This Week in Real Estate – 24th November 2022


Qld House Prices To Head North

There might be plenty of talk about house prices softening, but new analysis tips Queensland prices to soar by 2030. As the 2032 Olympics draws more attention to Brisbane and Queensland, PRD chief economist Dr Diaswati Mardiasmo says it will also score big in terms of price growth. She predicts parts of South-East Queensland will have median house prices even higher than Greater Sydney as a result of continuing growth in interstate migration and big Olympic infrastructure spending. She makes the predictions based on average annual returns in the past 10 years. Mardiasmo says coastal markets will still be the best performers, with Noosa Shire set to hit a median of $2.7 million by 2030 and the Gold Coast $2.67 million. Her analysis predicts Brisbane’s median house price will hit $1.75 million. She says the relative affordability of the SEQ market currently means more people will be attracted to move here before the 2032 Olympics, driving up demand and prices.

Qld Regional Buyers Tap Into Scheme

Regional Queenslanders have been quick to put their hand up for a financial scheme aimed at helping first-home buyers into the market. Already 165 Queenslanders have applied for the Federal Government’s regional first homebuyer guarantee, which opened on October 1. The scheme acts as a guarantor on up to 15% of a loan for prospective home buyers, so they can purchase a home with a deposit as low as 5% and not be hit with Lenders Mortgage Insurance. There are 10,000 spots available in the regional scheme. Federal housing Minister Julie Collins says regional areas have experienced some of the biggest drops in housing affordability in the past two years and as a result it takes first-home buyers in those areas longer to save a deposit. CoreLogic figures show regional Queensland dwelling values are 8.5% higher than 12 months ago. According to the organisation which administers the grants, there has also been strong demand from Western Australia.

Quote of the Week

“People are still voting with their feet. We need to ensure that regional Australia can accommodate this continuing trend — specifically around housing and essential services.” Regional Australia Institute chief executive Liz Ritchie

Exodus To Regional Areas Continues

Continuing demand for workers in regional Australia could lead to a further surge in property markets, according to a new report. The latest Regional Movers Index shows quarterly migration flows to regional areas have averaged about 15% higher in the 12 months to September 2022, compared with the two years before the pandemic. The report says the top regional areas people are moving to for job opportunities are the Gold Coast, Sunshine Coast, Geelong/Surf Coast, Illawarra and Newcastle. The Commonwealth Bank’s Paul Fowler says jobs advertised in those areas have grown between 30% and 50% in the past 12 months. “For those LGAs experiencing the largest growth rate from capital to regional migration, job vacancies increased from 20% to 30%,” he says. Regional Australia Institute chief executive Liz Ritchie says the report shows “people are still voting with their feet.” “We need to ensure that regional Australia can accommodate this continuing trend — specifically around housing and essential services,” she says.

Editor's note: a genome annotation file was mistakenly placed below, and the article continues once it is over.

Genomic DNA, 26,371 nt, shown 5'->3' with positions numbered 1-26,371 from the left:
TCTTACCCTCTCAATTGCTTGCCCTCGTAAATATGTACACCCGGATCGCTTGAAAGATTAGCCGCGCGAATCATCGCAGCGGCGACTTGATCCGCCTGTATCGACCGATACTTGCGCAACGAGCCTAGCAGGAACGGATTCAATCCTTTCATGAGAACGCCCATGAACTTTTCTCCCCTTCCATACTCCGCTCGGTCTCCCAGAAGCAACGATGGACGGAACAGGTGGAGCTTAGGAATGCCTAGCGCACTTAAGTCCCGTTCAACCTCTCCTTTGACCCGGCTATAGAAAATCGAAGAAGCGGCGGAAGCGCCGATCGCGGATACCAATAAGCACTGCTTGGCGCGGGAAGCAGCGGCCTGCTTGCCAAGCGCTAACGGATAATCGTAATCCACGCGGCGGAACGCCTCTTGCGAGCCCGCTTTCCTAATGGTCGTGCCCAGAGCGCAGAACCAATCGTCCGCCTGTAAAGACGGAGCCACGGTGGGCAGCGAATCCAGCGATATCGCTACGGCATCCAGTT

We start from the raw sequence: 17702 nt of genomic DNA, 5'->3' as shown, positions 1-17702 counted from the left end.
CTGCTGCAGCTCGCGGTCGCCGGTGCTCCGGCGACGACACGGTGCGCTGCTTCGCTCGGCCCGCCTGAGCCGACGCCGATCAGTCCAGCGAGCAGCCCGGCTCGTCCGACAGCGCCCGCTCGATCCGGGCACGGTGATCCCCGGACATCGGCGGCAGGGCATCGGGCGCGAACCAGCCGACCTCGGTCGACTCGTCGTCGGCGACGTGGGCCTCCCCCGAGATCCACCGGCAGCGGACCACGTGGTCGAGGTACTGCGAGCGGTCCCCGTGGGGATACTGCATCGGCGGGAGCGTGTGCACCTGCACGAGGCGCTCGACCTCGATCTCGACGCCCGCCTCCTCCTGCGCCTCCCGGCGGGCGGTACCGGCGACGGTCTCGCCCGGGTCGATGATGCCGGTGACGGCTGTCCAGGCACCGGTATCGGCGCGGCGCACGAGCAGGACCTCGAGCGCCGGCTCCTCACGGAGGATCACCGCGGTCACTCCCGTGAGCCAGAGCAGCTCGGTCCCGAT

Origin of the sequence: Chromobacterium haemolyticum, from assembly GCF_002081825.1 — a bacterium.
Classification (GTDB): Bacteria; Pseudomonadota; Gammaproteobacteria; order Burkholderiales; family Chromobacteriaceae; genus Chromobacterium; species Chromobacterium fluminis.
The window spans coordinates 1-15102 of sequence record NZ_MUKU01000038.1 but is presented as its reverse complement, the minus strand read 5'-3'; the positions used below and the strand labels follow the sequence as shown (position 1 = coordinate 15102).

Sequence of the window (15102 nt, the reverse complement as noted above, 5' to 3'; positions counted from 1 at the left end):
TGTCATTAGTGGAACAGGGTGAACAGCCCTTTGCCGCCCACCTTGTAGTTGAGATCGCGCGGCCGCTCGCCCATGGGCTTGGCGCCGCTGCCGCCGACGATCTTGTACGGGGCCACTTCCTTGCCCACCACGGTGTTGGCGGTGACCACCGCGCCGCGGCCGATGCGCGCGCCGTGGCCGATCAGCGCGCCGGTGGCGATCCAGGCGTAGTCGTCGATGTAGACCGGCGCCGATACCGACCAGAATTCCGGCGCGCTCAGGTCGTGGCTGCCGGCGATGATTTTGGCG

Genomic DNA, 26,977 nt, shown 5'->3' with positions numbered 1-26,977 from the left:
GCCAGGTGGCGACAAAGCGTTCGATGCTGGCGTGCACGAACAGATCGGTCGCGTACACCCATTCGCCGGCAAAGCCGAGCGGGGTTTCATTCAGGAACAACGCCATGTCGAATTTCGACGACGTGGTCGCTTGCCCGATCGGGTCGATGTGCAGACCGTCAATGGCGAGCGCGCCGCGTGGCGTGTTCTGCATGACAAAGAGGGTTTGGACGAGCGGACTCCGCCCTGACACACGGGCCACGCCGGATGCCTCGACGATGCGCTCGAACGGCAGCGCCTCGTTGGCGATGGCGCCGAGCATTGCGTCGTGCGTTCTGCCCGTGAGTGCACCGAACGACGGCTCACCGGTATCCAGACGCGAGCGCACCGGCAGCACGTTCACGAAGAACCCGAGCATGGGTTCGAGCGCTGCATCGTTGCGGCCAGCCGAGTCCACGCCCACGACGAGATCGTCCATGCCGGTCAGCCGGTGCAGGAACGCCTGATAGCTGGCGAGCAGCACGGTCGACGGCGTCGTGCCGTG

Rate Rises Won’t Break The Market

Interest rate rises are unlikely to “break” the housing market or lead to a recession, according to Goldman Sachs. Its lead economist Andrew Boak expects the RBA to increase the cash rate to 4.1% by early next year to bring inflation down. He says that, while higher interest rates may cause some house prices to fall, he does not believe it will be to an extent that many borrowers will be faced with negative equity. Boak believes Australia will avoid recession, as many businesses have returned to normal operations since the end of Covid lockdowns and population is continuing to grow. He says the gains in the past two years mean few homeowners will fall into negative equity or default even if house prices decline. According to CoreLogic, the capital city average house price has fallen 3% in the past 12 months, although several capital cities and all regional markets have recorded annual rises. Both PropTrack and SQM Research record higher national prices than a year ago.


















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